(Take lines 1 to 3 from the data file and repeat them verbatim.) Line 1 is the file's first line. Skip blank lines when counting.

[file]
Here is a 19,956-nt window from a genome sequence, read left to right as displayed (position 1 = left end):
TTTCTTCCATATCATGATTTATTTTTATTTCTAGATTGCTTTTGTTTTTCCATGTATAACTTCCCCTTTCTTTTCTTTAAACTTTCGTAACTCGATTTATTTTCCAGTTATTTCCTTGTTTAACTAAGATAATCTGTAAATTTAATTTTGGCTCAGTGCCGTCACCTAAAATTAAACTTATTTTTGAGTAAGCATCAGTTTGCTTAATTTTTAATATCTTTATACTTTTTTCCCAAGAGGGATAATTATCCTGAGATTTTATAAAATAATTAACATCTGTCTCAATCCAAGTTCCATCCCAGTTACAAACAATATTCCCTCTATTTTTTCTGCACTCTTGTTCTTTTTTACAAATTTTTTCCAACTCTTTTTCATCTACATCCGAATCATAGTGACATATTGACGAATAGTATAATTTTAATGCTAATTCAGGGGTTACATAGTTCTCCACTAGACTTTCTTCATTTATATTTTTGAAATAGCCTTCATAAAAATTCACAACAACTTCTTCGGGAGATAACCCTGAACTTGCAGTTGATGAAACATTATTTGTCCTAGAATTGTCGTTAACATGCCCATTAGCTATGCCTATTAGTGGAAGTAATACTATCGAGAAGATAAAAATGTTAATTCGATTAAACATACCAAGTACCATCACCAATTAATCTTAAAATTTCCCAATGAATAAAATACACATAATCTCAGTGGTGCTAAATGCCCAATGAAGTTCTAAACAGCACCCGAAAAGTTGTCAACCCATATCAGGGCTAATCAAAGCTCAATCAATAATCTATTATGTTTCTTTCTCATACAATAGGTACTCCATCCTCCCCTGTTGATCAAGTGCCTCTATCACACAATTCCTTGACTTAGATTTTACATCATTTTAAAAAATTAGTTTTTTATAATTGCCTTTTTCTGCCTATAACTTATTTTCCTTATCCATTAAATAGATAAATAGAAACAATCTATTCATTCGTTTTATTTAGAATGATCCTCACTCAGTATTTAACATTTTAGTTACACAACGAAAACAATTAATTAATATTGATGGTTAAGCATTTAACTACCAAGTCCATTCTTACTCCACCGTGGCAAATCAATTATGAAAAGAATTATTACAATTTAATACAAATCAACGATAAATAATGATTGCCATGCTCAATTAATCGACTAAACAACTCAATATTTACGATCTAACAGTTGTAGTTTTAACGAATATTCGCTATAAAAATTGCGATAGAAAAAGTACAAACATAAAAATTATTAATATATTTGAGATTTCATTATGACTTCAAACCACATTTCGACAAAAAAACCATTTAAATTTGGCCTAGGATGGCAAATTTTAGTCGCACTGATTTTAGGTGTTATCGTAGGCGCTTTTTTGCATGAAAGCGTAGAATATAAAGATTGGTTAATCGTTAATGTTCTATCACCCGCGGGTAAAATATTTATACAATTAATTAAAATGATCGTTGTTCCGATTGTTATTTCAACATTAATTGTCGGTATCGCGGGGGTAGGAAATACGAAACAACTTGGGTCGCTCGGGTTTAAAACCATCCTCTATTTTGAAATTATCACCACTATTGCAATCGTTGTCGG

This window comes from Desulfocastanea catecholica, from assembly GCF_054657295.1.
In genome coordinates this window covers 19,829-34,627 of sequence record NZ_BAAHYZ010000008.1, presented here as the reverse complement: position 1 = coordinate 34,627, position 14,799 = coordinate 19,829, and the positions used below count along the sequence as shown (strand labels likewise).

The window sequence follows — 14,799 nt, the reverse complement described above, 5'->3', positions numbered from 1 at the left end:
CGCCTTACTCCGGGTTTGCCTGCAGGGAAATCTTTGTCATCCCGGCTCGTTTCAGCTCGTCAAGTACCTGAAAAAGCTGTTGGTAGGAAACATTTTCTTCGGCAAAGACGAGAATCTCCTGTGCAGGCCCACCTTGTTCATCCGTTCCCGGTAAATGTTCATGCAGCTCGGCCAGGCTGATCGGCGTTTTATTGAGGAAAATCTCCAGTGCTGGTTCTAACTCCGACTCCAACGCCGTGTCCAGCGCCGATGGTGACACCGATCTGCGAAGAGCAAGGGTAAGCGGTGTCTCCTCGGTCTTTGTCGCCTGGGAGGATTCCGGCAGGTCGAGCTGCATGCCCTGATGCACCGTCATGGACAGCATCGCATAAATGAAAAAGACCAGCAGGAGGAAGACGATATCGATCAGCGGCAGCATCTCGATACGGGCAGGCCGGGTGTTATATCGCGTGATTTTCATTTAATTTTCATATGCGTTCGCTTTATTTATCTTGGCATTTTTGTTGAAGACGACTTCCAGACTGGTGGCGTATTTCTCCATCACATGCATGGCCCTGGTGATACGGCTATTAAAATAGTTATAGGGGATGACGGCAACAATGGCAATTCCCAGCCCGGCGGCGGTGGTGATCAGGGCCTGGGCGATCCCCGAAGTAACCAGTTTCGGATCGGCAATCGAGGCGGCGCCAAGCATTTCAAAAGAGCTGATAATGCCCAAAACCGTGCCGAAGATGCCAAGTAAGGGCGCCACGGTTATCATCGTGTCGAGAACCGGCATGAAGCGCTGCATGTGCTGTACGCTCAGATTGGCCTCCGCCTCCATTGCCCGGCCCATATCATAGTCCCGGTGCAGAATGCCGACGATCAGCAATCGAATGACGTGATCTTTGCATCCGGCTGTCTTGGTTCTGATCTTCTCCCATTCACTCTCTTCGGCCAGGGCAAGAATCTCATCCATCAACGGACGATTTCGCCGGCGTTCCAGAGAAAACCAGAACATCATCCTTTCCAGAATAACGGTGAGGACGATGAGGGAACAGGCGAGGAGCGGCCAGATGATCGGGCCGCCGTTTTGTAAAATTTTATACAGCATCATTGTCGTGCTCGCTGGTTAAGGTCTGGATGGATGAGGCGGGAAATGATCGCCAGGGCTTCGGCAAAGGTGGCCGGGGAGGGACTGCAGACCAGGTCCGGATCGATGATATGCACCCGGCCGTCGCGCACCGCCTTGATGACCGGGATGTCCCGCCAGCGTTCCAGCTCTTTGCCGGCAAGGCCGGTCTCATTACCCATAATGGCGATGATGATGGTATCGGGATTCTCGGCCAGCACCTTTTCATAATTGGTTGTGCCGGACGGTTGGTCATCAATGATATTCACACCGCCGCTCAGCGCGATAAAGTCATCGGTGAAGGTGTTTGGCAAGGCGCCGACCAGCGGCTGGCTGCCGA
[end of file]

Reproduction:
Here is a 19,956-nt window from a genome sequence, read left to right as displayed (position 1 = left end):
TTTCTTCCATATCATGATTTATTTTTATTTCTAGATTGCTTTTGTTTTTCCATGTATAACTTCCCCTTTCTTTTCTTTAAACTTTCGTAACTCGATTTATTTTCCAGTTATTTCCTTGTTTAACTAAGATAATCTGTAAATTTAATTTTGGCTCAGTGCCGTCACCTAAAATTAAACTTATTTTTGAGTAAGCATCAGTTTGCTTAATTTTTAATATCTTTATACTTTTTTCCCAAGAGGGATAATTATCCTGAGATTTTATAAAATAATTAACATCTGTCTCAATCCAAGTTCCATCCCAGTTACAAACAATATTCCCTCTATTTTTTCTGCACTCTTGTTCTTTTTTACAAATTTTTTCCAACTCTTTTTCATCTACATCCGAATCATAGTGACATATTGACGAATAGTATAATTTTAATGCTAATTCAGGGGTTACATAGTTCTCCACTAGACTTTCTTCATTTATATTTTTGAAATAGCCTTCATAAAAATTCACAACAACTTCTTCGGGAGATAACCCTGAACTTGCAGTTGATGAAACATTATTTGTCCTAGAATTGTCGTTAACATGCCCATTAGCTATGCCTATTAGTGGAAGTAATACTATCGAGAAGATAAAAATGTTAATTCGATTAAACATACCAAGTACCATCACCAATTAATCTTAAAATTTCCCAATGAATAAAATACACATAATCTCAGTGGTGCTAAATGCCCAATGAAGTTCTAAACAGCACCCGAAAAGTTGTCAACCCATATCAGGGCTAATCAAAGCTCAATCAATAATCTATTATGTTTCTTTCTCATACAATAGGTACTCCATCCTCCCCTGTTGATCAAGTGCCTCTATCACACAATTCCTTGACTTAGATTTTACATCATTTTAAAAAATTAGTTTTTTATAATTGCCTTTTTCTGCCTATAACTTATTTTCCTTATCCATTAAATAGATAAATAGAAACAATCTATTCATTCGTTTTATTTAGAATGATCCTCACTCAGTATTTAACATTTTAGTTACACAACGAAAACAATTAATTAATATTGATGGTTAAGCATTTAACTACCAAGTCCATTCTTACTCCACCGTGGCAAATCAATTATGAAAAGAATTATTACAATTTAATACAAATCAACGATAAATAATGATTGCCATGCTCAATTAATCGACTAAACAACTCAATATTTACGATCTAACAGTTGTAGTTTTAACGAATATTCGCTATAAAAATTGCGATAGAAAAAGTACAAACATAAAAATTATTAATATATTTGAGATTTCATTATGACTTCAAACCACATTTCGACAAAAAAACCATTTAAATTTGGCCTAGGATGGCAAATTTTAGTCGCACTGATTTTAGGTGTTATCGTAGGCGCTTTTTTGCATGAAAGCGTAGAATATAAAGATTGGTTAATCGTTAATGTTCTATCACCCGCGGGTAAAATATTTATACAATTAATTAAAATGATCGTTGTTCCGATTGTTATTTCAACATTAATTGTCGGTATCGCGGGGGTAGGAAATACGAAACAACTTGGGTCGCTCGGGTTTAAAACCATCCTCTATTTTGAAATTATCACCACTATTGCAATCGTTGTCGG

This window comes from Desulfocastanea catecholica, from assembly GCF_054657295.1.